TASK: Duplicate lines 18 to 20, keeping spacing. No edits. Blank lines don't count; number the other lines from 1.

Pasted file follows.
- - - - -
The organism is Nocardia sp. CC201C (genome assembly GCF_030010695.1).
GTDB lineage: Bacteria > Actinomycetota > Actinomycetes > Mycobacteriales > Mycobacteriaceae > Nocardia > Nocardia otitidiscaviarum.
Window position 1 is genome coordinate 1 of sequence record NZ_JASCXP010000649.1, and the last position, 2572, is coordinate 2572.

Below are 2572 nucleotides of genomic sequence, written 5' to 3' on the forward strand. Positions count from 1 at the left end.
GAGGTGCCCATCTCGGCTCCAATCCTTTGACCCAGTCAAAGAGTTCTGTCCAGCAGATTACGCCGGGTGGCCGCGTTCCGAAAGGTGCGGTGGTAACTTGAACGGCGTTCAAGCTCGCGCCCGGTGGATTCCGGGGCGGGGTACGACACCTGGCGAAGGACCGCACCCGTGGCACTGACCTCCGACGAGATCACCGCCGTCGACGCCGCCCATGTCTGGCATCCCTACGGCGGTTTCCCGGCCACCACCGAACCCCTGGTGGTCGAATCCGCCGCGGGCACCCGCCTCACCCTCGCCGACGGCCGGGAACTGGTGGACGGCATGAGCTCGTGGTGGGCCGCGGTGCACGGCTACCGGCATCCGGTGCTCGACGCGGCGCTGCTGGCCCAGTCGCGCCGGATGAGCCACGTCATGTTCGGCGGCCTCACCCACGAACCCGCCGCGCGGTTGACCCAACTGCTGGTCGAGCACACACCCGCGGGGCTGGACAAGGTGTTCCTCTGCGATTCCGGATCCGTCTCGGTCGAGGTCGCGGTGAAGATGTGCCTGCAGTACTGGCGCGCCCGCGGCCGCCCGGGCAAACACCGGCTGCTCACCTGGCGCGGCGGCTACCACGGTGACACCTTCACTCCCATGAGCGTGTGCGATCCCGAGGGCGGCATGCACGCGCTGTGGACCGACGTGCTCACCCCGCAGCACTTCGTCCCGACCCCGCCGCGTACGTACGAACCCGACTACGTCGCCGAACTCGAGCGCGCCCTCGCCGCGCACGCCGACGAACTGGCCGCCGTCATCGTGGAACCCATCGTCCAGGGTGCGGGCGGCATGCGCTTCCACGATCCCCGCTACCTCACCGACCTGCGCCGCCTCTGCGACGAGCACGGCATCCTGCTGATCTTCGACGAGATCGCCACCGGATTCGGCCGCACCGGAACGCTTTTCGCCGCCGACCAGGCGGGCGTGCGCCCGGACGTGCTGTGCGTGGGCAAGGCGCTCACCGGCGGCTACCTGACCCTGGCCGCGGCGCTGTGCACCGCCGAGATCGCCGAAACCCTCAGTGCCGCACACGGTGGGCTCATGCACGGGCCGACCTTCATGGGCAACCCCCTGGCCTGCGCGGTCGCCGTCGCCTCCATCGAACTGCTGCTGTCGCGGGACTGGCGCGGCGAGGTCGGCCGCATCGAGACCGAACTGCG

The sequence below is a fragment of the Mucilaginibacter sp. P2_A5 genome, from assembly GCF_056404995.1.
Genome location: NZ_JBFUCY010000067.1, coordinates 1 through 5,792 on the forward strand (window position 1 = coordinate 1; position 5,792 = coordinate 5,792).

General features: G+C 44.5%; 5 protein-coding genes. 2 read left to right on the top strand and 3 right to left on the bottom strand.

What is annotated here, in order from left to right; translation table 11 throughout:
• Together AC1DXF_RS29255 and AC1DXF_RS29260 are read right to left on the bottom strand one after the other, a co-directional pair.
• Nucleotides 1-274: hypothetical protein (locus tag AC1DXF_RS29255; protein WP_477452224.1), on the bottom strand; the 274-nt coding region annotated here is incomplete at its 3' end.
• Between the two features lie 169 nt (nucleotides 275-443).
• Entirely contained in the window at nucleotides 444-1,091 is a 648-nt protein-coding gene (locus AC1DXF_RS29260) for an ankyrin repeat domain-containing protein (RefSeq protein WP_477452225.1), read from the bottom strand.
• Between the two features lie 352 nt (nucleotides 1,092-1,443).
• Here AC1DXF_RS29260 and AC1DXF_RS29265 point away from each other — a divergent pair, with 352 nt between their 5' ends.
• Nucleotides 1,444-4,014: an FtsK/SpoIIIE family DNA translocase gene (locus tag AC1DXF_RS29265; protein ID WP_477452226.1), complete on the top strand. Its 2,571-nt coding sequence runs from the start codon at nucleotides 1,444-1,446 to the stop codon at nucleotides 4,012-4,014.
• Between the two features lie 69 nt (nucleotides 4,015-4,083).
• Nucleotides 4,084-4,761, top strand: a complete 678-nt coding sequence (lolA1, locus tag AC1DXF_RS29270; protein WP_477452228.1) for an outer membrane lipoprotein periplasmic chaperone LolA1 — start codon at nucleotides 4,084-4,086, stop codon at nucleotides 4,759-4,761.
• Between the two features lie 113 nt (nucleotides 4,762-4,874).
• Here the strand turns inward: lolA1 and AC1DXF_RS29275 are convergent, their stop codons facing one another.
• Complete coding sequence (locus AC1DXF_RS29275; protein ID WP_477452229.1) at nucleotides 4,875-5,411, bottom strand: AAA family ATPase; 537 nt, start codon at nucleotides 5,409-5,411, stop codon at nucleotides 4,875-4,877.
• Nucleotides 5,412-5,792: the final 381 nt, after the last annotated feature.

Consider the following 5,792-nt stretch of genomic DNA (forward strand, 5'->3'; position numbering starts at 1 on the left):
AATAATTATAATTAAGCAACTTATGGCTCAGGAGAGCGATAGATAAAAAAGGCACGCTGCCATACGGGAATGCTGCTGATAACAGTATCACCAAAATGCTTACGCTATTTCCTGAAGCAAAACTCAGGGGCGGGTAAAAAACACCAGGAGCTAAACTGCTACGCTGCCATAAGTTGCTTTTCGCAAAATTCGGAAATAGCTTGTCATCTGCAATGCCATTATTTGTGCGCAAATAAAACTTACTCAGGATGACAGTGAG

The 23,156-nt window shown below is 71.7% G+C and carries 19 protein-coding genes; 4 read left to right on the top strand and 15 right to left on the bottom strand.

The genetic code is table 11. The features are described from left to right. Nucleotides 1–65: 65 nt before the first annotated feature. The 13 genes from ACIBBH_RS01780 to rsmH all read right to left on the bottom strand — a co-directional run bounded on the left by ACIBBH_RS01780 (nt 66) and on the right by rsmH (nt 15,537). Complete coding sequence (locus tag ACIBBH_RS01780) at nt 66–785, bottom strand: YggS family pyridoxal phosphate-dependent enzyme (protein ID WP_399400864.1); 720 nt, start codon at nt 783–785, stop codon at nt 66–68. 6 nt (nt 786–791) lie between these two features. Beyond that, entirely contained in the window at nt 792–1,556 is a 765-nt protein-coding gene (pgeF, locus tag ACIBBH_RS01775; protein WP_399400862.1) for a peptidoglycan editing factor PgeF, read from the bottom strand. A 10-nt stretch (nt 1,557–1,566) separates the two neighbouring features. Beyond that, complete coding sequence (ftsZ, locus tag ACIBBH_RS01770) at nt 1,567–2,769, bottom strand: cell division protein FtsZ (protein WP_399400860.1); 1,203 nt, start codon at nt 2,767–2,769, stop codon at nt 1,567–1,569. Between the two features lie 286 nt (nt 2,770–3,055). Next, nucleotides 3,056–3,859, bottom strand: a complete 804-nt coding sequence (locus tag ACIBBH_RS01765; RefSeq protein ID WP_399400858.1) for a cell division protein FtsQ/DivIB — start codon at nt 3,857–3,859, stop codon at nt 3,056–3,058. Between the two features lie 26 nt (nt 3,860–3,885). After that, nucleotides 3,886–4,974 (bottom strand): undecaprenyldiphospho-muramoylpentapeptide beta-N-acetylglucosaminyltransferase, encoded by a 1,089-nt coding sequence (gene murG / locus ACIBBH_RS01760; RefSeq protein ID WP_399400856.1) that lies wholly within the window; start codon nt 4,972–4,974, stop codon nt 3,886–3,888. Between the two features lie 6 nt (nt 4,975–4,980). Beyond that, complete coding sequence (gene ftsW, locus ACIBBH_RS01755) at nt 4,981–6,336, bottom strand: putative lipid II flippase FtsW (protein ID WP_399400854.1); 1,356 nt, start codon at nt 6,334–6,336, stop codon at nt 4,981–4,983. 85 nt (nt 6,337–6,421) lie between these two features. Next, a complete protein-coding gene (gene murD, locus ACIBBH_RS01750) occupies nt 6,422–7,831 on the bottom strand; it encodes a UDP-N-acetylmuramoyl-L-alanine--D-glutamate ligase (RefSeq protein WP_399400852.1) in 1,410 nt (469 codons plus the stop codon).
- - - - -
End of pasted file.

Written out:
• Nucleotides 4,084-4,761, top strand: a complete 678-nt coding sequence (lolA1, locus tag AC1DXF_RS29270; protein WP_477452228.1) for an outer membrane lipoprotein periplasmic chaperone LolA1 — start codon at nucleotides 4,084-4,086, stop codon at nucleotides 4,759-4,761.
• Between the two features lie 113 nt (nucleotides 4,762-4,874).
• Here the strand turns inward: lolA1 and AC1DXF_RS29275 are convergent, their stop codons facing one another.